Serious weaknesses in the Internet's time-synchronization mechanism can be exploited to cause debilitating outages, snoop on encrypted communications, or tamper with Bitcoin transactions, computer scientists warned Wednesday.
The vulnerabilities reside in the Network Time Protocol, the widely used specification computers use to ensure their internal clocks are accurate. Surprisingly, connections between computers and NTP servers are rarely encrypted, making it possible for hackers to perform man-in-the-middle attacks that reset clocks to times that are months or even years in the past. In a paper published Wednesday titled Attacking the Network Time Protocol, the researchers described several techniques to bypass measures designed to prevent such drastic time shifts. The paper also described ways to prevent large numbers of computers from successfully connecting to synchronization servers.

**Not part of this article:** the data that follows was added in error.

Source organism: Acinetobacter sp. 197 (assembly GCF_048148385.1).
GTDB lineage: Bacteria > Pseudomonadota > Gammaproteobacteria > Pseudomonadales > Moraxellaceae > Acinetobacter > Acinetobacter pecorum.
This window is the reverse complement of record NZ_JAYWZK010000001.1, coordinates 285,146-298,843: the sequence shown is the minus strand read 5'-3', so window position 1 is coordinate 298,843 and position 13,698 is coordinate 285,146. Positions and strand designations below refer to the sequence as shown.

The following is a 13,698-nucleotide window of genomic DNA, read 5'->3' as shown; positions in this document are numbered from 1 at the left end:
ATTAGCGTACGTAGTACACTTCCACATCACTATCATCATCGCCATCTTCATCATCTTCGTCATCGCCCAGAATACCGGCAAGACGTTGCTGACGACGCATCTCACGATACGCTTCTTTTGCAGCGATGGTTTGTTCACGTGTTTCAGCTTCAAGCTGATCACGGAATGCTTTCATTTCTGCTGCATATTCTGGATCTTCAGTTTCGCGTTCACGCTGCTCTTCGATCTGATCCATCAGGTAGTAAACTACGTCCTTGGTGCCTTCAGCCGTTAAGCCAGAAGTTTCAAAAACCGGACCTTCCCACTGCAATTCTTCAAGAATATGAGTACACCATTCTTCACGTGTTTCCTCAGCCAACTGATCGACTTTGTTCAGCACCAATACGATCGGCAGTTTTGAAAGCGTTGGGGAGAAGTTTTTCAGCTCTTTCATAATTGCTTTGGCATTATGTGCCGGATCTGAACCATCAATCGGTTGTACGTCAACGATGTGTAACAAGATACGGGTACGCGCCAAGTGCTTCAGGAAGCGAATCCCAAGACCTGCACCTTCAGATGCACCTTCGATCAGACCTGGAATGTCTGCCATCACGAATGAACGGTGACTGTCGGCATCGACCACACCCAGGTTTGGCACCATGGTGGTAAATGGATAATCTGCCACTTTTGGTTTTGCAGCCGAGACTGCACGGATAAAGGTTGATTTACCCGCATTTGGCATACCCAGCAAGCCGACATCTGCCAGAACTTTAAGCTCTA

The attacks could be used by malicious actors to wreak havoc on the Internet. An attack that prevented sensitive computers and servers from receiving regular time-synchronization updates could cause malfunctions on a mass scale. In many cases, such denial-of-service hacks can be carried out even when attackers are "off-path," meaning the hacker need not have the ability to monitor traffic passing between a computer and NTP server.